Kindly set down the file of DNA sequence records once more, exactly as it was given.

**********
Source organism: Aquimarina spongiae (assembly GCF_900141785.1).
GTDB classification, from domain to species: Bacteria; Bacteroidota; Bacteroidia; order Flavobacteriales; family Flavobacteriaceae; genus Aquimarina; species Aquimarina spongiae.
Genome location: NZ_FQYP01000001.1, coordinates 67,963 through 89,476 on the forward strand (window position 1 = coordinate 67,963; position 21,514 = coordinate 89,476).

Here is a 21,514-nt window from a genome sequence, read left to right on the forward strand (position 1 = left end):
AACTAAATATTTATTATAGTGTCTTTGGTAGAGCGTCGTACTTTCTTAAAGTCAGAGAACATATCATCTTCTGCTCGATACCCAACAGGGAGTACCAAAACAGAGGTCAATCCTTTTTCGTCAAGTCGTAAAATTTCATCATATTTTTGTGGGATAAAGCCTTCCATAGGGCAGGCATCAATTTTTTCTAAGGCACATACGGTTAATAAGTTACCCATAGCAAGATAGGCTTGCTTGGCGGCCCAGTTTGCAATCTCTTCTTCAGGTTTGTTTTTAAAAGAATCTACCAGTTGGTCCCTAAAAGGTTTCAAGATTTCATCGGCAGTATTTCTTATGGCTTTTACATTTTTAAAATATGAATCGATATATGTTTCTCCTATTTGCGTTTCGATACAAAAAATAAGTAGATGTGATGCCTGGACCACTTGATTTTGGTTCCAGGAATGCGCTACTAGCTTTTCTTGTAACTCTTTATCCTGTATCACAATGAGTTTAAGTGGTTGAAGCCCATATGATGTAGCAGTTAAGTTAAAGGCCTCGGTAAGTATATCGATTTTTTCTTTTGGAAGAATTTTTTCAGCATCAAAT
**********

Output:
Source organism: Aquimarina spongiae (assembly GCF_900141785.1).
GTDB classification, from domain to species: Bacteria; Bacteroidota; Bacteroidia; order Flavobacteriales; family Flavobacteriaceae; genus Aquimarina; species Aquimarina spongiae.
Genome location: NZ_FQYP01000001.1, coordinates 67,963 through 89,476 on the forward strand (window position 1 = coordinate 67,963; position 21,514 = coordinate 89,476).

Here is a 21,514-nt window from a genome sequence, read left to right on the forward strand (position 1 = left end):
AACTAAATATTTATTATAGTGTCTTTGGTAGAGCGTCGTACTTTCTTAAAGTCAGAGAACATATCATCTTCTGCTCGATACCCAACAGGGAGTACCAAAACAGAGGTCAATCCTTTTTCGTCAAGTCGTAAAATTTCATCATATTTTTGTGGGATAAAGCCTTCCATAGGGCAGGCATCAATTTTTTCTAAGGCACATACGGTTAATAAGTTACCCATAGCAAGATAGGCTTGCTTGGCGGCCCAGTTTGCAATCTCTTCTTCAGGTTTGTTTTTAAAAGAATCTACCAGTTGGTCCCTAAAAGGTTTCAAGATTTCATCGGCAGTATTTCTTATGGCTTTTACATTTTTAAAATATGAATCGATATATGTTTCTCCTATTTGCGTTTCGATACAAAAAATAAGTAGATGTGATGCCTGGACCACTTGATTTTGGTTCCAGGAATGCGCTACTAGCTTTTCTTGTAACTCTTTATCCTGTATCACAATGAGTTTAAGTGGTTGAAGCCCATATGATGTAGCAGTTAAGTTAAAGGCCTCGGTAAGTATATCGATTTTTTCTTTTGGAAGAATTTTTTCAGCATCAAAT